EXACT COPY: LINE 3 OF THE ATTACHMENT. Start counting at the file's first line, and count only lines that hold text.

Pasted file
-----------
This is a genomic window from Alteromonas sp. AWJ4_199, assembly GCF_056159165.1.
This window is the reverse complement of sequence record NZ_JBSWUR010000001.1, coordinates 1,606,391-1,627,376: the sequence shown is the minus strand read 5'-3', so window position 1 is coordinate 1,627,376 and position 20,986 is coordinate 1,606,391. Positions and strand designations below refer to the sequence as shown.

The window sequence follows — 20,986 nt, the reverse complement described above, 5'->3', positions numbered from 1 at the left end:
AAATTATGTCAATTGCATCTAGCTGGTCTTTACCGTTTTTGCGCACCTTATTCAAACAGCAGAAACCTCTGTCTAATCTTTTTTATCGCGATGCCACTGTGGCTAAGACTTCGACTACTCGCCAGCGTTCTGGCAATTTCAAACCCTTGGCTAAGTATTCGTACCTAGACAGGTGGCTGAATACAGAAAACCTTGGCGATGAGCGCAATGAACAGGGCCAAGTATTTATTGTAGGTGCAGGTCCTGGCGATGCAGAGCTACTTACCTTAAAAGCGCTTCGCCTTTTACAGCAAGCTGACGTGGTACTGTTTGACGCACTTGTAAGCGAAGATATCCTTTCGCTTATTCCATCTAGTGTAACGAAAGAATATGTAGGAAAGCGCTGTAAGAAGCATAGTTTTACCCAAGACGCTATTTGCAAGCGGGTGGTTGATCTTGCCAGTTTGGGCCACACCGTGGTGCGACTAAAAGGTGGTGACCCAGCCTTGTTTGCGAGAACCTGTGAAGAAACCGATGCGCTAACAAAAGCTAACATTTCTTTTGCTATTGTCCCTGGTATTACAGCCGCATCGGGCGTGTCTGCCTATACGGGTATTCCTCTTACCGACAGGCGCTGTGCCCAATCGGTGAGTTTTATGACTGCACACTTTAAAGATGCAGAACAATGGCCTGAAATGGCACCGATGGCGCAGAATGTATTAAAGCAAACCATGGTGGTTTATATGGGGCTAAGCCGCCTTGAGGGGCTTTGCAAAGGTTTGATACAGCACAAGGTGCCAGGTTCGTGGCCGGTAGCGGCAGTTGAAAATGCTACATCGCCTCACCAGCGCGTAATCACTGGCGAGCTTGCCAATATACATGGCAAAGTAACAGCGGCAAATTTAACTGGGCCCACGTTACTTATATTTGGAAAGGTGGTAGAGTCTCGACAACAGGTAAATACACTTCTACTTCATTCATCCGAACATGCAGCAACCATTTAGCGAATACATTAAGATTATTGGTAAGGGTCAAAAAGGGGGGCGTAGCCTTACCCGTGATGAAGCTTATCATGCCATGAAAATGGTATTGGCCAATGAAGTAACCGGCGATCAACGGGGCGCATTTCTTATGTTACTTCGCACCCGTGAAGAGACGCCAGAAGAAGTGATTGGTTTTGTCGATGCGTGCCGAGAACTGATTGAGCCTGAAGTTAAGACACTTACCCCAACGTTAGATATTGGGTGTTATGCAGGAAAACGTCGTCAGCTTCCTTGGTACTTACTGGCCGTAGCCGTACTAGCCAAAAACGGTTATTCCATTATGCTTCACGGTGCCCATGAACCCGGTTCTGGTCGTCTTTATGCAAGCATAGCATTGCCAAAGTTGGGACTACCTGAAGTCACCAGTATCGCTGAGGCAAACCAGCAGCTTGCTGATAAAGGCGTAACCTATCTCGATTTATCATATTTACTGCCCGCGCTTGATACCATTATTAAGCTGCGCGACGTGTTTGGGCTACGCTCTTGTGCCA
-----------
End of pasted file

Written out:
The window sequence follows — 20,986 nt, the reverse complement described above, 5'->3', positions numbered from 1 at the left end: